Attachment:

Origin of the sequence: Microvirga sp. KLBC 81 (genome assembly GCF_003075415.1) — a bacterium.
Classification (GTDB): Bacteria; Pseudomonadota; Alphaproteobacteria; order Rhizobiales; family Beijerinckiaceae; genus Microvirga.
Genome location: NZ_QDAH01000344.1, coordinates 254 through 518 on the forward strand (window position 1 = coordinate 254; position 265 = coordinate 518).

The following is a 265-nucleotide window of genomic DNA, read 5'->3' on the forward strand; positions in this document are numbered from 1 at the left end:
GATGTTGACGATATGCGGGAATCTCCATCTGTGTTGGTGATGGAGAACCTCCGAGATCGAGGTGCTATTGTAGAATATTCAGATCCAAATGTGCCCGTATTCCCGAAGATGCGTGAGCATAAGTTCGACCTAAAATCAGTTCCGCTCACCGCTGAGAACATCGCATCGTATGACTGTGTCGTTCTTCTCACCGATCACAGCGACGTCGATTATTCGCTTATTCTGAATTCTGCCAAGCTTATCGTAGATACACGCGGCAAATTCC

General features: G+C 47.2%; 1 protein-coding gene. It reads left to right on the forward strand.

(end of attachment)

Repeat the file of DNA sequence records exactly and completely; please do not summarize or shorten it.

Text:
Origin of the sequence: Microvirga sp. KLBC 81 (genome assembly GCF_003075415.1) — a bacterium.
Classification (GTDB): Bacteria; Pseudomonadota; Alphaproteobacteria; order Rhizobiales; family Beijerinckiaceae; genus Microvirga.
Genome location: NZ_QDAH01000344.1, coordinates 254 through 518 on the forward strand (window position 1 = coordinate 254; position 265 = coordinate 518).

The following is a 265-nucleotide window of genomic DNA, read 5'->3' on the forward strand; positions in this document are numbered from 1 at the left end:
GATGTTGACGATATGCGGGAATCTCCATCTGTGTTGGTGATGGAGAACCTCCGAGATCGAGGTGCTATTGTAGAATATTCAGATCCAAATGTGCCCGTATTCCCGAAGATGCGTGAGCATAAGTTCGACCTAAAATCAGTTCCGCTCACCGCTGAGAACATCGCATCGTATGACTGTGTCGTTCTTCTCACCGATCACAGCGACGTCGATTATTCGCTTATTCTGAATTCTGCCAAGCTTATCGTAGATACACGCGGCAAATTCC

General features: G+C 47.2%; 1 protein-coding gene. It reads left to right on the forward strand.